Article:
Nitrogen Fertilizer: Organic and inorganic sources for Crop Production
Authors: Rajendra Kumar Yadav, Sunita Yadav, Chiranjeev Kumawat And Deep Mohan Mahala
PhD. Scholar, Division of Soil Science and Agricultural chemistry, ICAR-IARI, New Delhi-110012


Introduction:

Nitrogen is generally the most difficult nutrient to manage for crop production. Cover crops and composts can contribute substantial N for crops, but it is challenging to synchronize N release from these materials with the plant demand. Various commercial inorganic and organic N fertilizers are available, but their costs may be prohibitive in many situations. Careful management of organic N sources is required to meet crop requirements, while avoiding undesirable N losses to the environment. most common sources of nitrogen organic and inorganic sources are given below in brief.

A. Organic sources:

1. Animal Manure: The waste from grass eating animals is an excellent source of nitrogen. Make sure the manure is well composted; since raw manure can not only burn your plants, but the nitrogen is more volatile and can leach away. Also, composting at a high temperature for an extended period of time can generate enough heat to kill weed seeds present in the manure.

2. Compost: Organic compost contains all of the nutrients essential for healthy plants, including nitrogen. Although the exact dosage varies depending on what was composted, overall the product is one of the best ways to enrich and improve your soil.

3. Green Manure: Cover crops - such as alfalfa, clover, peas, and other legumes - are able to absorb nitrogen from the air and release it into the soil. Growing these cover crops in your garden improves the soil just by living in it. Tilling cover crops into the ground at the end of the growing season results in a double dose of nutrients and natural compost. If you rotate crops in your vegetable garden, be sure to add green manures to the rotation cycle.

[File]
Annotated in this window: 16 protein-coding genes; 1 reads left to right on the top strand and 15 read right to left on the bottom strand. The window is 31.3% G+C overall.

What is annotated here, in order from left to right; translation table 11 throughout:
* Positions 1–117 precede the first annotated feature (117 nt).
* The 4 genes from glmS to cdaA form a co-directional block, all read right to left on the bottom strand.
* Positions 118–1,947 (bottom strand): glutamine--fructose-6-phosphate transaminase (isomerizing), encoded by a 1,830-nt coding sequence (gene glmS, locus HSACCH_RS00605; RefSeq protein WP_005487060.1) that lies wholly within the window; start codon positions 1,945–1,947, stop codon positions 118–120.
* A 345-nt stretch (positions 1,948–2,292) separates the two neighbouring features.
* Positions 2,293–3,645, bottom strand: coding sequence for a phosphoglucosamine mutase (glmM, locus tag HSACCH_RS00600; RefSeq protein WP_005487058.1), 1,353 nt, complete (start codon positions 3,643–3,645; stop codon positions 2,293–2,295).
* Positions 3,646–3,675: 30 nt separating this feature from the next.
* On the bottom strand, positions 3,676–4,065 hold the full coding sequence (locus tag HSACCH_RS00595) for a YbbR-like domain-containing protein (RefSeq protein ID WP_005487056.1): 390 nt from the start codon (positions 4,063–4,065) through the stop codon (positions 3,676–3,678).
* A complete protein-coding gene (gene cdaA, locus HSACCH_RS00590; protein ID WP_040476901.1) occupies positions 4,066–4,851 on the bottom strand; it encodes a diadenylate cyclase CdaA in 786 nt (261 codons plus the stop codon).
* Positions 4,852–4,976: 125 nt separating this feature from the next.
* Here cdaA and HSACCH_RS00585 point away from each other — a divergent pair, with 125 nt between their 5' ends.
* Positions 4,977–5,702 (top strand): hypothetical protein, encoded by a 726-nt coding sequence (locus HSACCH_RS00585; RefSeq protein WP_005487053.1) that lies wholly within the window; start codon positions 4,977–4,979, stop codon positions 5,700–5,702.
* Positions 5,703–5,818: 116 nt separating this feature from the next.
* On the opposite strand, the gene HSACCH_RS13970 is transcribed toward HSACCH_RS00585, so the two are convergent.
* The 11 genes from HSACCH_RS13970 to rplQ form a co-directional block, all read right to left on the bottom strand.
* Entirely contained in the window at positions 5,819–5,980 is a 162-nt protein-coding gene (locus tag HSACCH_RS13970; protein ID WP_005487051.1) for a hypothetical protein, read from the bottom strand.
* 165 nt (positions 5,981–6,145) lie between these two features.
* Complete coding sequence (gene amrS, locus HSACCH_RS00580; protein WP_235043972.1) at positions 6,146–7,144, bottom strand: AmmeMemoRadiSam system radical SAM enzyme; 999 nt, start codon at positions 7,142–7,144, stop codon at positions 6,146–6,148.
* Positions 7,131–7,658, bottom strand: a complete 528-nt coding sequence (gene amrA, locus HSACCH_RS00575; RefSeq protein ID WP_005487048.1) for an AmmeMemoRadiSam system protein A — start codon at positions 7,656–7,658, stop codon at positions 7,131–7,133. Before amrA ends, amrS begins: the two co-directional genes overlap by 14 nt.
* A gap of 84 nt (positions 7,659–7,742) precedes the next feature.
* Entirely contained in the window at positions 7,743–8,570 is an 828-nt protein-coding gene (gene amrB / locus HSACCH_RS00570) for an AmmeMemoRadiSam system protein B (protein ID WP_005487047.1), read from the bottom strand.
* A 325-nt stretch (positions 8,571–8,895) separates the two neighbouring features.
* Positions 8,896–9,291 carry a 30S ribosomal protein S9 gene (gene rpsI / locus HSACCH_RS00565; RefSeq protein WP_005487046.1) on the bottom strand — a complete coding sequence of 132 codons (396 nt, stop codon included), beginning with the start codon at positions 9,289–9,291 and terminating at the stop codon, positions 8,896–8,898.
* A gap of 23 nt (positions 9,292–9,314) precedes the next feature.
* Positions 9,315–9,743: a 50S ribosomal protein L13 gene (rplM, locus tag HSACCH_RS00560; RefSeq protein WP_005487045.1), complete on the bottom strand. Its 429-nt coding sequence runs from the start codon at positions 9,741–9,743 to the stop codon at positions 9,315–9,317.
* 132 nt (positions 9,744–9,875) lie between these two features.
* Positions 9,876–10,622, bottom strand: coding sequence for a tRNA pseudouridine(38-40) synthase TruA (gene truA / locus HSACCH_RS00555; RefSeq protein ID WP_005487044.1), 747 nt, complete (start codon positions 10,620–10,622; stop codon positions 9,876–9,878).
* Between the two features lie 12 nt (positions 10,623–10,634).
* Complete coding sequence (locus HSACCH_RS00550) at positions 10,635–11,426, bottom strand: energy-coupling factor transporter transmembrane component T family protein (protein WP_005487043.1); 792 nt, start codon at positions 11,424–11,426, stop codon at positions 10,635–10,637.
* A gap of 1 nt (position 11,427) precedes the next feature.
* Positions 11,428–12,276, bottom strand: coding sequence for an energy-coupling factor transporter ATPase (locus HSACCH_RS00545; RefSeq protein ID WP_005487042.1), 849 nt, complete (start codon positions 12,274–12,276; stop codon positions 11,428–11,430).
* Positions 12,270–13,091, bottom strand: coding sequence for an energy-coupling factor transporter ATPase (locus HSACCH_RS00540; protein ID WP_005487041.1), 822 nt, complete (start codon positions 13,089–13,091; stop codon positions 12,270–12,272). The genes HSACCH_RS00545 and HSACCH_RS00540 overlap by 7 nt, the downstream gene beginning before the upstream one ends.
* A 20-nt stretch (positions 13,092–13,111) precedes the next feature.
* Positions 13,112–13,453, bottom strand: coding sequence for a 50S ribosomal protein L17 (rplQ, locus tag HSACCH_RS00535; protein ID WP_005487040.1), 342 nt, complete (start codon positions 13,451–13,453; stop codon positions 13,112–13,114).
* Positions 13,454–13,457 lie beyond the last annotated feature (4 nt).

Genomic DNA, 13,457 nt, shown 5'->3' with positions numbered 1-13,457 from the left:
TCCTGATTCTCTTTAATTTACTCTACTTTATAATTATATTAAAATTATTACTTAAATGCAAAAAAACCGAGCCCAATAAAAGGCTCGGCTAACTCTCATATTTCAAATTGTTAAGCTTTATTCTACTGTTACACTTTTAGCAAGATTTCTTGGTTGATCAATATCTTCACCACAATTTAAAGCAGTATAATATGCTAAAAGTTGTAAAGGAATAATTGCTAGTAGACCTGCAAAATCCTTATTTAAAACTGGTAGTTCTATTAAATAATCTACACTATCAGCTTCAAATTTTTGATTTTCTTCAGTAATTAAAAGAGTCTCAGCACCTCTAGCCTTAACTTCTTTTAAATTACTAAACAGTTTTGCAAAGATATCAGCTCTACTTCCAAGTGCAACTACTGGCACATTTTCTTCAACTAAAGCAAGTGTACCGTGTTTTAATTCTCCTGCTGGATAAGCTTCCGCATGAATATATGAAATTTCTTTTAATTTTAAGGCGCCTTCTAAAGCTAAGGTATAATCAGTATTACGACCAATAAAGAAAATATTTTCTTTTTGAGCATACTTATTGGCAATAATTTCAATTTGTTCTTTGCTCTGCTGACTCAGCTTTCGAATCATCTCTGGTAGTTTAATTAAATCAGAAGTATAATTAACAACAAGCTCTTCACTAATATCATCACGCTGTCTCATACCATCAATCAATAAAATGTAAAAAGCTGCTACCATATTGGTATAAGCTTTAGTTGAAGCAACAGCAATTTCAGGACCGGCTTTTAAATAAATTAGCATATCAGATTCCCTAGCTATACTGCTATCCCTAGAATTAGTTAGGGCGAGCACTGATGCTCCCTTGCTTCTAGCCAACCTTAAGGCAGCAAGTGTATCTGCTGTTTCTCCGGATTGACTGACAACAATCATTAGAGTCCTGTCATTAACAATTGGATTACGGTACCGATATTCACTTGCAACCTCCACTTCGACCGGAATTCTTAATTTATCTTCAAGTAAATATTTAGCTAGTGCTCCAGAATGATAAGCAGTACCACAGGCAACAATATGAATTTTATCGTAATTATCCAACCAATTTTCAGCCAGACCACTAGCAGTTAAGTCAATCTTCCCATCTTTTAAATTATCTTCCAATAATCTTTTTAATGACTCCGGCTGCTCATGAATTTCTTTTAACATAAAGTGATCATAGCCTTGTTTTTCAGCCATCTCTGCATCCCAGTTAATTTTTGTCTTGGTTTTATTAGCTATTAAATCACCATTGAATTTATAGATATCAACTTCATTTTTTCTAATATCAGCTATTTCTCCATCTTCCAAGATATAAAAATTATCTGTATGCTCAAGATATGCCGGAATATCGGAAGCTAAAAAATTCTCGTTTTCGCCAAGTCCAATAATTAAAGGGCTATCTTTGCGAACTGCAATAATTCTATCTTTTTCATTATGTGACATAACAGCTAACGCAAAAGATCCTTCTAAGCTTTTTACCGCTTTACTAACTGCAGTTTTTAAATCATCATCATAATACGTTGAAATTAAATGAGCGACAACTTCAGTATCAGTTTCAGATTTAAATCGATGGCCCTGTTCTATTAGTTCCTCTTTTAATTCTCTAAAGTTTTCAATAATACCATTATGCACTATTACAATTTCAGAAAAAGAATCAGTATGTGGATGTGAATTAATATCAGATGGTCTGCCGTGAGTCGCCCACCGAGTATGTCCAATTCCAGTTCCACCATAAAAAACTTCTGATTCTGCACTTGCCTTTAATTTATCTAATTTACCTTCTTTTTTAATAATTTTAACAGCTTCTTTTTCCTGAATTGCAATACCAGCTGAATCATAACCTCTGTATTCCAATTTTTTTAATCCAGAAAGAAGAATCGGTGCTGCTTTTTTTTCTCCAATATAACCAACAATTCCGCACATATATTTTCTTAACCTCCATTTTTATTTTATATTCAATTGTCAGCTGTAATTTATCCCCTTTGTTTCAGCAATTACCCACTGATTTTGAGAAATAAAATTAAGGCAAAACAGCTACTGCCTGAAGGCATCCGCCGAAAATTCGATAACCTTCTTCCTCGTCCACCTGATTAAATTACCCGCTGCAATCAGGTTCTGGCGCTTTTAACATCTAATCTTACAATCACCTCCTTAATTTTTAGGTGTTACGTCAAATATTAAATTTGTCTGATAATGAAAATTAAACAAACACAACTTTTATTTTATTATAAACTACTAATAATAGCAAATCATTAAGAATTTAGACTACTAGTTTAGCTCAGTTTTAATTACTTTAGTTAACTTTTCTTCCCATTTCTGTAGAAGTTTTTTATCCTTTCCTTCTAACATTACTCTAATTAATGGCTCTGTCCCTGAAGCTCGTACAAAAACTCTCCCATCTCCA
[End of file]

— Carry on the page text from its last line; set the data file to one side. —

4. Blood Meal: Made from the waste of slaughterhouses, blood meal is a potent source of nitrogen than can burn your plants if over applied, especially on young seedlings. Because it's water-soluble, blood meal can be mixed with water or applied through your irrigation system.

5. Cottonseed Meal: This organic source is slightly acidic and provides nitrogen in a fairly slow-release form.

6. Feather Meal: Chicken feather meal is often dried and formed into pellets which make an easy to use granular fertilizer. Feather meal has a moderate release rate, as soil microbes break down the proteins to make the nitrogen available to plant roots.

7. Soybean Meal: Similar to cottonseed meal, soybean meal is a slow release source of nitrogen made from ground soybeans.

B. Inorganic sources

1. Urea: Urea is a highly soluble, dry material. Urea can be used as a starter, broadcast or top dress application and can be used in fertilizer mixes (dry or liquid). Advantages of \urea are its high N content (45 to 46%), relatively low cost per lb of N, and rapid conversion to plant-available N. If urea is surface applied and not incorporated (either by rain or tillage), N losses to the air (as ammonia) can approach 40% of the applied N. urea application by broadcast or basal dose.